Change of Government in Lebanon Would be Mistake: Expert

Published October 19th, 2019 - 10:46 GMT
A placard depicting Lebanese President Michel Aoun with the words "Go Away" is seen amidst the debris at Riad al-Solh Square in the centre of the capital Beirut  (AFP)
A placard depicting Lebanese President Michel Aoun with the words "Go Away" is seen amidst the debris at Riad al-Solh Square in the centre of the capital Beirut (AFP)
Highlights
Lebanese protesters, blocking roads and burning tires, also carried banners and chanted slogans that called for the government to resign.

Lebanon is suffering from a lack of good governance and a change of government in the Arab country would be a mistake since it could not help resolve the crisis there, an expert says. 

Mass protests have spread across Lebanon over the past few days as a result of the government’s poor handling of the severe economic situation.

Eugene Sensenig, professor of Law and Political Science from the coastal Lebanese port city of Byblos, made the remark during a Friday edition of Press TV’s ‘The Debate’ program while commenting on Lebanon’s recent protests driven by grievances against corruption and economic woes.

Tens of thousands of demonstrators, who were angered at the government proposed tax hikes, took to the streets across Lebanon for a second day of protests on Friday and blamed the ruling elite for the economic crisis.


Lebanese protesters, blocking roads and burning tires, also carried banners and chanted slogans that called for the government to resign.

In a televised address later in the day, Lebanese Prime Minister, Saad Hariri, gave a 72-hour ultimatum for "partners in the government" to exhibit determination in bringing about "real reforms."

“I don’t think that the demonstrators really think that changing the prime minister, or changing certain coalitions in the government, is going to solve anything, people realize that the problems are much more deep-rooted. The biggest problem in this country today is a lack of good governance, is corruption from top to bottom, that corruption is systemic which means that actually corruption is in the system, and honesty and good governance would be a problem if anyone would try to do that,” Sensenig said.

“If we change the government, that would be a mistake because the problem is not Hariri and the problem is not the coalition, the problem is a deep-seated and deep-rooted lack of good governance,” he added.

Sensenig hailed Hezbollah as a “good example of good governance” and called for designating more responsibilities to the Lebanese resistance movement in the government.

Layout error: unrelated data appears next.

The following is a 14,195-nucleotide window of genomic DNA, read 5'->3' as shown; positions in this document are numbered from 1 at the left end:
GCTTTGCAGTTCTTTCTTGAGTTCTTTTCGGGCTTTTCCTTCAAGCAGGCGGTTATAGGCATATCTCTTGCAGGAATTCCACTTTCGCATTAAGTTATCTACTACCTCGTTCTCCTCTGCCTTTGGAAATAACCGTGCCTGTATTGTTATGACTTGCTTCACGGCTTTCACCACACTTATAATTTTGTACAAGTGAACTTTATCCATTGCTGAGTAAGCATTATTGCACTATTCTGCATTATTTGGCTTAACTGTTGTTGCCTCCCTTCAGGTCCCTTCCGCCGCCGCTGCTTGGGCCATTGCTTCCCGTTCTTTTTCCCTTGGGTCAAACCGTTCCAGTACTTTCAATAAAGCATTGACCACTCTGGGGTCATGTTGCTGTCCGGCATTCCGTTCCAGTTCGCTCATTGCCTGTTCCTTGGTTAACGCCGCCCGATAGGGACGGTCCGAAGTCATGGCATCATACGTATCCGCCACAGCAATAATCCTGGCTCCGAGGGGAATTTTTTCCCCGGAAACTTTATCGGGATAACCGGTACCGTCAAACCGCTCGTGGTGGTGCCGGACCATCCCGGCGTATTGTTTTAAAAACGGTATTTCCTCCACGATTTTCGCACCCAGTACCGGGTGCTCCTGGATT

“Hezbollah is a good example of good governance; everybody agrees that this organization is well-run, and a few times that they did have ministries which were responsible for important issues like oil, electricity and power, they didn’t work for job. An increased responsibility for Hezbollah in the civilian government of Lebanon would be a good thing,” the professor said.   

Michael Springmann, author and political analyst, the other panelist invited to The Debate program, described Lebanon as a country “deeply involved in an economic mess,” as well as a nation beset by corruption and mismanagement.

Mr. Springmann pointed the finger of blame at the Syrian and Palestinian refugees in Lebanon and censured the refugee crisis, which he holds to be a result of American foreign policy in the region, as a “real drain” on the Lebanese economy.

Springmann also proposed ways for Lebanese government authorities to handle the crisis, saying, “Restoring stability without the use of violence is one [way], I think that the sacking of some high-level people as an example to the others about corruption would be a second way of dealing with this, and I think perhaps giving Hezbollah a little bit more authority and a little bit more deference instead of kowtowing to the United States would be a third way."

The protesters are frustrated with rising inflation and living costs as the government struggles to attract revenue amid increasing economic hardships and a decreasing capital flow to Lebanon. They blame the faltering economy on widespread corruption and abuse of privileges among politicians.

Lebanon hosts 1.5 million Syrian refugees, and their presence is often blamed for putting pressure on an already struggling economy.

Unemployment stands at more than 20 percent, according to official figures.

Successive governments have failed to address a waste management crisis or improve the electricity grid, which is plagued by daily power cuts.

Increasing financial pressure on Lebanon comes as US sanctions, allegedly targeting individuals and international organizations that do business with the Hezbollah resistance movement, have had a negative effect on the country’s economy.

This article has been adapted from its original source.


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